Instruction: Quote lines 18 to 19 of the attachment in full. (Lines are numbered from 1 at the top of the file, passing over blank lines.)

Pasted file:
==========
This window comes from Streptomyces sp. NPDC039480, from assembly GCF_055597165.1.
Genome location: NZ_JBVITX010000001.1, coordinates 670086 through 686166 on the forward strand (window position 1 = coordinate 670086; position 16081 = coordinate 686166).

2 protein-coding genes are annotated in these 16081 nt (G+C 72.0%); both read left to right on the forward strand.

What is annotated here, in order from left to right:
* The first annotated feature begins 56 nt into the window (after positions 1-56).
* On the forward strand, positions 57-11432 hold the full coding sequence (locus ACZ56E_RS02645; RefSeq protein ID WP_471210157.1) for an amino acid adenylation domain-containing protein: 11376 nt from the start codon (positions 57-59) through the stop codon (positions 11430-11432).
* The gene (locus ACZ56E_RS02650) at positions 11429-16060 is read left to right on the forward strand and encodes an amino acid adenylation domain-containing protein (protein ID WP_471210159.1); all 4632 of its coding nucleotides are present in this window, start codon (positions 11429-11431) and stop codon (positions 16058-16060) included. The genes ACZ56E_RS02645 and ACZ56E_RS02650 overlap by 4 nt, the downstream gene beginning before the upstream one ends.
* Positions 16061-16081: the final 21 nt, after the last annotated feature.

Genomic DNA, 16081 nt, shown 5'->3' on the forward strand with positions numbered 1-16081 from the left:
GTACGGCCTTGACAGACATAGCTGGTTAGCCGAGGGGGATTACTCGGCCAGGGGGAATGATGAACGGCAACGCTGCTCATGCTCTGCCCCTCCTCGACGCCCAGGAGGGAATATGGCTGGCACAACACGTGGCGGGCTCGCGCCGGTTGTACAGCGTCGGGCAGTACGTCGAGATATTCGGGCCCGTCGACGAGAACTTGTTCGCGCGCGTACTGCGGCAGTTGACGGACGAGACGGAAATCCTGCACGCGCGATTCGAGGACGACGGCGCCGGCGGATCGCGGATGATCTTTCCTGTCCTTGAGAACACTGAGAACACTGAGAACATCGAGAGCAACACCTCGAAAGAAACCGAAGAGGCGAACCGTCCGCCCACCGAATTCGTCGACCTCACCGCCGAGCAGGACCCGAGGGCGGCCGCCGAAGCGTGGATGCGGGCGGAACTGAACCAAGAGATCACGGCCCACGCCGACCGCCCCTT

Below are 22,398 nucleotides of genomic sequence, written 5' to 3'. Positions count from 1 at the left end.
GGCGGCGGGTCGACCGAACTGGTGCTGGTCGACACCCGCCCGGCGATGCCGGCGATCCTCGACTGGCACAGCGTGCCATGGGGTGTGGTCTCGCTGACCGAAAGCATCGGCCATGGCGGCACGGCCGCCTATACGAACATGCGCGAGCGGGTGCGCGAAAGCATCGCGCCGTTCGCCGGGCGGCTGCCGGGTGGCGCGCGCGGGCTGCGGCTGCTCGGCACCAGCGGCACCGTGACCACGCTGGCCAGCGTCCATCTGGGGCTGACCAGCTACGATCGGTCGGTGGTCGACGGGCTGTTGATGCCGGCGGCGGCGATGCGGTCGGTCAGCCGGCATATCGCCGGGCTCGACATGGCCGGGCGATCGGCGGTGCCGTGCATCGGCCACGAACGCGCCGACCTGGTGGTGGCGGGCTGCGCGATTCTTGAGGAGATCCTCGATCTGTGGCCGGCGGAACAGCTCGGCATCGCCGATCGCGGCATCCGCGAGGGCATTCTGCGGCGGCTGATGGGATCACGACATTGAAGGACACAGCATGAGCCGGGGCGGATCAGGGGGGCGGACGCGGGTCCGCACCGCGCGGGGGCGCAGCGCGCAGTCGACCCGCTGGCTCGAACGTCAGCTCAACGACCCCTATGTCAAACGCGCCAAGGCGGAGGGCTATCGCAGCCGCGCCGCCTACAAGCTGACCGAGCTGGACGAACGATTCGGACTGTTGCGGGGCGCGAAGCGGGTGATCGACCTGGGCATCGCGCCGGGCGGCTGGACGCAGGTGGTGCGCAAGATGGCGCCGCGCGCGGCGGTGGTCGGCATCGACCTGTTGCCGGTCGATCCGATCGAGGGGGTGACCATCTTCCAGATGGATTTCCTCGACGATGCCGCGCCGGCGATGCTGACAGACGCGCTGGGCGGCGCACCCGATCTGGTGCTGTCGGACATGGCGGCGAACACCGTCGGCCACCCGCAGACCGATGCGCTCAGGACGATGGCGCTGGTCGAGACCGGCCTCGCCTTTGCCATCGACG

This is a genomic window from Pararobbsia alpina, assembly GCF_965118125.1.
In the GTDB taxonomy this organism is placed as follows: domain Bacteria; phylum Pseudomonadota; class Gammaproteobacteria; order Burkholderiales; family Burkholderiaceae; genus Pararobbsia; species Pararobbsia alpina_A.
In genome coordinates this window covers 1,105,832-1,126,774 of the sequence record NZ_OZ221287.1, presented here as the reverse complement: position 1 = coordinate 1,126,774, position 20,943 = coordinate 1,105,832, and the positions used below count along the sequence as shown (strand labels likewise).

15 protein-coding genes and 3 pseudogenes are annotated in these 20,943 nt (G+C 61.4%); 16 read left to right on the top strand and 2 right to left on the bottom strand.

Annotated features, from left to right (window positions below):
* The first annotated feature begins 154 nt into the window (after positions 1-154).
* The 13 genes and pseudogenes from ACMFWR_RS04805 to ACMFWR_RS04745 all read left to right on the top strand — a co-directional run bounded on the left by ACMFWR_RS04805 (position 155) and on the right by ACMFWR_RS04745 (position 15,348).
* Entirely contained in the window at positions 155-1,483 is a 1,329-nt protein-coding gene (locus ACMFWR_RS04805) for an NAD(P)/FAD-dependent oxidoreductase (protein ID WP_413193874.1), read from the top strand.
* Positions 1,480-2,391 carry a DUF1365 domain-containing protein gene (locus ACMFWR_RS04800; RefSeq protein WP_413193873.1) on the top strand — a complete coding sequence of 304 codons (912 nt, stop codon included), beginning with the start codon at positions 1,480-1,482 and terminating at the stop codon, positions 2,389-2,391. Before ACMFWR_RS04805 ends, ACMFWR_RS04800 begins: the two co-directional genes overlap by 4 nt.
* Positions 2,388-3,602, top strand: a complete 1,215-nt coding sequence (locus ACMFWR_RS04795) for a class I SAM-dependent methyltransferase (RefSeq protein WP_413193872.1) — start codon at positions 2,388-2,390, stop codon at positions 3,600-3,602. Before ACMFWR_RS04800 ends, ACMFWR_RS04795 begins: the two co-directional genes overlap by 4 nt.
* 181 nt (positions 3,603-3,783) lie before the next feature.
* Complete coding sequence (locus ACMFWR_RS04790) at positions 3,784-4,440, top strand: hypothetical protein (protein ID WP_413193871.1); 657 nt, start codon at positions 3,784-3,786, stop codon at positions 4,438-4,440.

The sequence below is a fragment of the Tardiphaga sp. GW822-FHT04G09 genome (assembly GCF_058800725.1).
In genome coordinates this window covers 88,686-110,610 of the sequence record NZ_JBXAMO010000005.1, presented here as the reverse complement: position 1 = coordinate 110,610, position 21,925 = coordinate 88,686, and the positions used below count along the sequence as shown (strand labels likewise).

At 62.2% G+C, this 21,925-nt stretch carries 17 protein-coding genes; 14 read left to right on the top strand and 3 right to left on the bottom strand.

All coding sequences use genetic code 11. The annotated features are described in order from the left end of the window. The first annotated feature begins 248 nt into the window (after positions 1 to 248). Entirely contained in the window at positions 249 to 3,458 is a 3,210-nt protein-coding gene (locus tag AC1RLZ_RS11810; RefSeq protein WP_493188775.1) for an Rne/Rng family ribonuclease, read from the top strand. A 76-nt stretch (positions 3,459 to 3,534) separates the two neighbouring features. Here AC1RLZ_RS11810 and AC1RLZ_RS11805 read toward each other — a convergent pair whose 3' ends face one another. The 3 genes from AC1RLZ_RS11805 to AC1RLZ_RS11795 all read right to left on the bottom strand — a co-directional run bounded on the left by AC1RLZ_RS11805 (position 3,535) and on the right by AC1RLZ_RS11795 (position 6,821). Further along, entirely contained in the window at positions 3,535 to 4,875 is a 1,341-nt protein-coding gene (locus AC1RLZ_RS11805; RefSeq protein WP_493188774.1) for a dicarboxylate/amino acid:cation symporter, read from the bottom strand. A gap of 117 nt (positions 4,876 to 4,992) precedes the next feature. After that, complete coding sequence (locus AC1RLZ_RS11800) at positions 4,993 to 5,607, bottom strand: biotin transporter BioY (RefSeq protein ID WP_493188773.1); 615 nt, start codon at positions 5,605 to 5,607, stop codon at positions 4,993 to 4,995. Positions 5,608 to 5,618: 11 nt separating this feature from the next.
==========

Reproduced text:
* The first annotated feature begins 154 nt into the window (after positions 1-154).
* The 13 genes and pseudogenes from ACMFWR_RS04805 to ACMFWR_RS04745 all read left to right on the top strand — a co-directional run bounded on the left by ACMFWR_RS04805 (position 155) and on the right by ACMFWR_RS04745 (position 15,348).